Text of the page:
Splintered by frost and stunned by thunder
Hemmed in the crows-nest, ghostly pale
Scorched by the sun through tattered shirt
(The winter sun kept them alive)
Amid starvation, sickness, dirt
So sang the remnant that survived:
Oh heavenly sky of streaming blue!
Enormous wind, the sails blow free!
Let wind and heavens go hang! But oh
Sweet Mary, let us keep the sea!

No waving fields with gentle breezes
Or dockside bar with raucous band
No dance hall warm with gin and kisses
No gambling hall kept them on land.
They very quickly tired of fighting
By midnight girls began to pall:
Their rotten hulk seemed more inviting
That ship without a flag at all.
Oh heavenly sky of streaming blue!
Enormous wind, the sails blow free!
Let wind and heavens go hang! But oh
Sweet Mary, let us keep the sea!

Riddled with rats, its bilges oozing
With pestilence and puke and piss
They swear by her when they're out boozing
And cherish her just as she is.
In storms they'll reckon their position
Lashed to the halyards by their hair:
They'd go to heaven on one condition -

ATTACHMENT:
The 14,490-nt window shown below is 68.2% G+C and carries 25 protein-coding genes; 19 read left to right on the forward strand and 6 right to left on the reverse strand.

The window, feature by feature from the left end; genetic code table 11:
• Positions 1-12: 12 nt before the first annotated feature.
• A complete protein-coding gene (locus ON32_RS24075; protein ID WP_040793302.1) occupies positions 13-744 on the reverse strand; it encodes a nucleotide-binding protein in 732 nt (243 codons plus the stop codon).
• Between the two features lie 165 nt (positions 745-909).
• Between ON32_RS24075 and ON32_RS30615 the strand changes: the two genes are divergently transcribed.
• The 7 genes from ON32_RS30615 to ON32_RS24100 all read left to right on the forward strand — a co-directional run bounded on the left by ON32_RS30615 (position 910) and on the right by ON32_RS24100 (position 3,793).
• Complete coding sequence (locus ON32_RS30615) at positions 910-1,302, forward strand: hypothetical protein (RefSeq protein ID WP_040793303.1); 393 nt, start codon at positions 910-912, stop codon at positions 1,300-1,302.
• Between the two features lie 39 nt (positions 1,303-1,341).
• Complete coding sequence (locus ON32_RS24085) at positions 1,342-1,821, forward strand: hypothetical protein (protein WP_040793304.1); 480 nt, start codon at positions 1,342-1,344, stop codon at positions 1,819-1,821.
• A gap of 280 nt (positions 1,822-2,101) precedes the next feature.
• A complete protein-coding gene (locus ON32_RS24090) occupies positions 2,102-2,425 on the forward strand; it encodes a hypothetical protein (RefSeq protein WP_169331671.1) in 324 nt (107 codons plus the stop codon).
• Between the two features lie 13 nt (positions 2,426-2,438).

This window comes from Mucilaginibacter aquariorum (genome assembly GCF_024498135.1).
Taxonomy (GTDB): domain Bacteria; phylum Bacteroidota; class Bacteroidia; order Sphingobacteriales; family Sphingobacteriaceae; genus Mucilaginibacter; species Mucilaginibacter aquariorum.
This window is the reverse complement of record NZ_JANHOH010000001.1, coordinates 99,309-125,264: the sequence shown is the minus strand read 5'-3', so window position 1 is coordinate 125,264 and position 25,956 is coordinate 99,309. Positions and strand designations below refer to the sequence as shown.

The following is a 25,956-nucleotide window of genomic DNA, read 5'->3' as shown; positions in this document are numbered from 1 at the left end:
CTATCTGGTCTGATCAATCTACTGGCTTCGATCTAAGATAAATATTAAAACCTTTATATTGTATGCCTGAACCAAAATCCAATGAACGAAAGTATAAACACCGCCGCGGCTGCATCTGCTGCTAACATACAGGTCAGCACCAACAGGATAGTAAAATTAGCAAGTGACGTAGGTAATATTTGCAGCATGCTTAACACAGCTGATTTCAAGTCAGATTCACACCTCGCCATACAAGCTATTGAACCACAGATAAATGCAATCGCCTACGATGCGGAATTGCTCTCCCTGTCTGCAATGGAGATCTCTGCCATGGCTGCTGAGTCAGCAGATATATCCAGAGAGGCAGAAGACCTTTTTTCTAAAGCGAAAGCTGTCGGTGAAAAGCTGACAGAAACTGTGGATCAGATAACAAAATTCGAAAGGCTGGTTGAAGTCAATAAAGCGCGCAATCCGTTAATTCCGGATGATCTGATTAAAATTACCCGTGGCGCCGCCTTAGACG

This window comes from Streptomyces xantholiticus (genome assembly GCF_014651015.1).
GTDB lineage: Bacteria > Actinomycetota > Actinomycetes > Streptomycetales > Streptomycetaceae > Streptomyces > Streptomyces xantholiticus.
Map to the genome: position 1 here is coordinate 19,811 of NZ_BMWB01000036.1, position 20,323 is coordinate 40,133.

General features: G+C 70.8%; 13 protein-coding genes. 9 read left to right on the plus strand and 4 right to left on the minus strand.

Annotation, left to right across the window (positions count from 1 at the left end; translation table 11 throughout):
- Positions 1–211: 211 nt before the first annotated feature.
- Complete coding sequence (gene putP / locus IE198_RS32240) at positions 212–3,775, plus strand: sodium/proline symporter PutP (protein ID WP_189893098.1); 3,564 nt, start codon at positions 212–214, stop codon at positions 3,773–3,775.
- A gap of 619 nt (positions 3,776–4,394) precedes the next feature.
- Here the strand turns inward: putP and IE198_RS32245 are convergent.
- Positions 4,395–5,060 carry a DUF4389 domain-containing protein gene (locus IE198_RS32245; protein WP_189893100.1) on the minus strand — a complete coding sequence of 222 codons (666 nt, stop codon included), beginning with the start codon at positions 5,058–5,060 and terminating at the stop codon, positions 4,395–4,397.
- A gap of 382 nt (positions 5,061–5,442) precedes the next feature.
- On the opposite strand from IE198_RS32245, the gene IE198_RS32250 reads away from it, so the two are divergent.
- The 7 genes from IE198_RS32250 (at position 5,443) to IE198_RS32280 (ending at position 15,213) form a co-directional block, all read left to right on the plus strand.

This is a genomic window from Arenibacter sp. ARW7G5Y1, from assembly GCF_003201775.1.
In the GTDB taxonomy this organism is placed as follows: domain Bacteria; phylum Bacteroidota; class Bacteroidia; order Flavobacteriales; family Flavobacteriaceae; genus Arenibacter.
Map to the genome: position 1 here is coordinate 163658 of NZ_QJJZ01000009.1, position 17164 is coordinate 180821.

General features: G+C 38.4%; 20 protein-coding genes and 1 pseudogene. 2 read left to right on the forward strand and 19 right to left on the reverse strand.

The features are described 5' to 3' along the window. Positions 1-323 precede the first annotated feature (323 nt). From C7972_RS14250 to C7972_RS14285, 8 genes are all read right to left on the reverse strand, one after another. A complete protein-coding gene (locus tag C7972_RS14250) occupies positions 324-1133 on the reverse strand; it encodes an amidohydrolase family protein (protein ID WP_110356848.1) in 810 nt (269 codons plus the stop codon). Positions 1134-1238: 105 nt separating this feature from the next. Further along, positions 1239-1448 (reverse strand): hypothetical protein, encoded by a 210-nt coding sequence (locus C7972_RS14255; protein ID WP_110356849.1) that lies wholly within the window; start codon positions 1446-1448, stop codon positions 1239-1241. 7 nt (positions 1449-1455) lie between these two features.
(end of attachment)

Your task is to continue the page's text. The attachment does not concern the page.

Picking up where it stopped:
That she can find a mooring there.
Oh heavenly sky of streaming blue!
Enormous wind, the sails blow free!
Let wind and heavens go hang! But oh
Sweet Mary, let us keep the sea!

They loot their wine and belch with pleasure
While bales of silk and bars of gold
And precious stones and other treasure
Weigh down the rat-infested hold.
To grace their limbs, all hard and shrunken
Sacked junks yield vari-coloured stuffs
Till out their knives come in some drunken
Quarrel about a pair of cuffs.
Oh heavenly sky of streaming blue!
Enormous wind, the sails blow free!
Let wind and heavens go hang! But oh
Sweet Mary, let us keep the sea!

They murder coldly and detachedly
Whatever comes across their path
They throttle gullets as relaxedly
As fling a rope up to the mast.
At wakes they fall upon the liquor
Then stagger overboard and drown
While the remainder give a snigger
And wave a toe as they go down.
Oh heavenly sky of streaming blue!
Enormous wind, the sails blow free!
Let wind and heavens go hang! But oh
Sweet Mary, let us keep the sea!

Across a violet horizon
Caught in the ice by pale moonlight
On pitch-black nights when mist is rising
And half the ship is lost from sight
They lurk like wolves between the hatches
And murder for the fun of it
And sing to keep warm in their watches
Like children drumming as they shit.